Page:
Launch Vehicle: VSS Unity/VMS Eve Payload: Two pilots, microgravity experiments Launch Time: TBD Launch Site: Spaceport America, New Mexico
Repeat of a flight test aborted on Dec. 12 due the computer losing contact with the engine. Launch opportunities extend through February. First of three additional tests intended to complete SpaceShipTwo’s initial flight test program.
LAS CRUCES, N.M. (Virgin Galactic PR) — Virgin Galactic Holdings, Inc. (NYSE: SPCE), today announced its new flight window since it paused the spaceflight preparations in response to state guidelines from the New Mexico Department of Health to reduce the spread of COVID-19.
The new flight window will open on December 11, pending good weather conditions and technical readiness. This flight expects to fulfill a number of objectives, including testing elements of the customer cabin as well as assessing the upgraded horizontal stabilizers and flight controls during boost. The flight will also carry payloads as part of the NASA Flight Opportunities Program.
Virgin Galactic’s first suborbital flight in nearly two years will have to wait a bit longer due to the worsening COVID-19 pandemic.
The company has postponed a powered flight test of SpaceShipTwo VSS Unity that had been scheduled to take place between Nov. 19-23 from Spaceport America after New Mexico reenacted its shelter in place order as the rising number coronavirus cases have begun to overwhelm hospitals.
One week before Virgin Galactic is expected to report another large quarterly loss, the company’s WhiteKnightTwo VMS Eve took to the skies on Thursday over Spaceport America for the first time since June 25.
The flight was the first of four tests designed to pave the way for Virgin Galactic to begin commercial SpaceShipTwo suborbital tourism flights with VSS Unity during the first quarter of next year.
In a program update on Wednesday. Virgin Galactic says it is “still on track” to conduct the third suborbital flight test of SpaceShipTwo VSS Unity later this fall even though the company’s schedule has slipped.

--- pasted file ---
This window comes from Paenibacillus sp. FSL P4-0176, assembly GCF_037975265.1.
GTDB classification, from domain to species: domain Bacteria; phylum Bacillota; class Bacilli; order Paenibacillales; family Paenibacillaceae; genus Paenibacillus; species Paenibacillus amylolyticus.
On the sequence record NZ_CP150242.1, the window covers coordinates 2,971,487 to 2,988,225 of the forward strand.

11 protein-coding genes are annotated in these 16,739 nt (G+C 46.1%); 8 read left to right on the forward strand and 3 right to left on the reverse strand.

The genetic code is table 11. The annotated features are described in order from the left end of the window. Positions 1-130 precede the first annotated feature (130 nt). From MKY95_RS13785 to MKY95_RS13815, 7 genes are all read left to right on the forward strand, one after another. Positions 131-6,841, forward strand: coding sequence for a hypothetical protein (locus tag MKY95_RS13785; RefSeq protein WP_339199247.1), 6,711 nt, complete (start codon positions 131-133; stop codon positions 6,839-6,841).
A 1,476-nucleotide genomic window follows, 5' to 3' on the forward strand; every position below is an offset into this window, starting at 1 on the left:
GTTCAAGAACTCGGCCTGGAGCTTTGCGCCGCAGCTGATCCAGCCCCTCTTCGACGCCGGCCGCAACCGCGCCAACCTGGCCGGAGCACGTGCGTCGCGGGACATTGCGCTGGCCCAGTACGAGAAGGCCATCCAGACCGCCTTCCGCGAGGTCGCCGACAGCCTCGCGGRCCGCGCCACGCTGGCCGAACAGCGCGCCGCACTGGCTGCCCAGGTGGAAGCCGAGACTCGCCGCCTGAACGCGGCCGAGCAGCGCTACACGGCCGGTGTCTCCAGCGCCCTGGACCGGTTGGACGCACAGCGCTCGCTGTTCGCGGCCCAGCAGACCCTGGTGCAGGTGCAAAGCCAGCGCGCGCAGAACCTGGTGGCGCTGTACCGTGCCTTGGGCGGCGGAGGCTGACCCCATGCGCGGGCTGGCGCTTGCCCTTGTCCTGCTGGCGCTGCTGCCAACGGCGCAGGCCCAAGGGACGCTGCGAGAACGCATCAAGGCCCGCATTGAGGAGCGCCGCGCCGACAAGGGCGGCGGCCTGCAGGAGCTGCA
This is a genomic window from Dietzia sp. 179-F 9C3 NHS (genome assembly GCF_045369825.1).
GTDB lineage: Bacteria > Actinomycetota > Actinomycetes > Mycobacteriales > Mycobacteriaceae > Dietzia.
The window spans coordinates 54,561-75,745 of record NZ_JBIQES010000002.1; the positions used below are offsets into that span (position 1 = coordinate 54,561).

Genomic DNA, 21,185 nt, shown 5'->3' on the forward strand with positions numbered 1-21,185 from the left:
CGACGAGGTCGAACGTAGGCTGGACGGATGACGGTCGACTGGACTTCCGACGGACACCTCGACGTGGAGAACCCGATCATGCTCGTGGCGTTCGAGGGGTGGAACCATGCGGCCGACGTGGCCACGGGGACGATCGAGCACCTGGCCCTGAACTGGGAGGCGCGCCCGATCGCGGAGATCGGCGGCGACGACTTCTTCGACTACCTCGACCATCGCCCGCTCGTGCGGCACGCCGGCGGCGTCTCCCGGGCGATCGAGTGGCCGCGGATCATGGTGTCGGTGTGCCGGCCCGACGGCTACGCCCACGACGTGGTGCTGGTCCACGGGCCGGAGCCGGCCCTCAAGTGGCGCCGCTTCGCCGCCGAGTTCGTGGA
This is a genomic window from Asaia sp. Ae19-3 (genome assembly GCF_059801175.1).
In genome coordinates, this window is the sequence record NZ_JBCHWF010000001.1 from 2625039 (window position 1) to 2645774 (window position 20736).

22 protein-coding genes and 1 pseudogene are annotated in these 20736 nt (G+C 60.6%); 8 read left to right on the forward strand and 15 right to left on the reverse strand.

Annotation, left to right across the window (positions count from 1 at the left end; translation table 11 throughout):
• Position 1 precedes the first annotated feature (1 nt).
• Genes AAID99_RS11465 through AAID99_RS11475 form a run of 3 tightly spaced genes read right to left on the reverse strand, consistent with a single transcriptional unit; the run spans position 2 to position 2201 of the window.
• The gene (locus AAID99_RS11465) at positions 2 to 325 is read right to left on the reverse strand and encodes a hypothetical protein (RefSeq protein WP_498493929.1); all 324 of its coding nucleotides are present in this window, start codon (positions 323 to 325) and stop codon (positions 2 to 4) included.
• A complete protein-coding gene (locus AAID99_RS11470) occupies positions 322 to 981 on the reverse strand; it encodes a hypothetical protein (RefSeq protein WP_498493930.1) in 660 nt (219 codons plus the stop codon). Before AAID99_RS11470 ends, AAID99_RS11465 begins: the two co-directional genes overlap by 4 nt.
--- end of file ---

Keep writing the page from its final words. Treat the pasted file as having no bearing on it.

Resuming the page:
We expect our first spaceflight from Spaceport America to occur later this fall and we are pleased to confirm that we are still on track to meet this timeframe. In September we disclosed, via our application for a multi-year Federal Communications Commission (FCC) license, that October 22, 2020 would be the opening of our flight planning window. We also included preliminary test flight dates for our mothership, VMS Eve. Although preparations are going well, we are not quite at the stage where we can confirm specific planned flight dates for either our VSS Unity or VMS Eve test flights.
Virgin Galactic plans to resume suborbital flight tests of SpaceShipTwo (SS2) VSS Unity in late October from Spaceport America in New Mexico after a 20-month long hiatus, according to a filing the company made with the Federal Communications Commission (FCC).
A provision in George Whitesides’ contract has Virgin Galactic’s chief space officer — and possibly his wife, Loretta Hidalgo Whitesides — flying on one of SpaceShipTwo’s early suborbital flights from Spaceport America in New Mexico.
Virgin Galactic (VG) is seeking a waiver from the Federal Aviation Administration (FAA) to use its WhiteKnightTwo (WK2) carrier aircraft for more than occasionally dropping SpaceShipTwo out of the sky.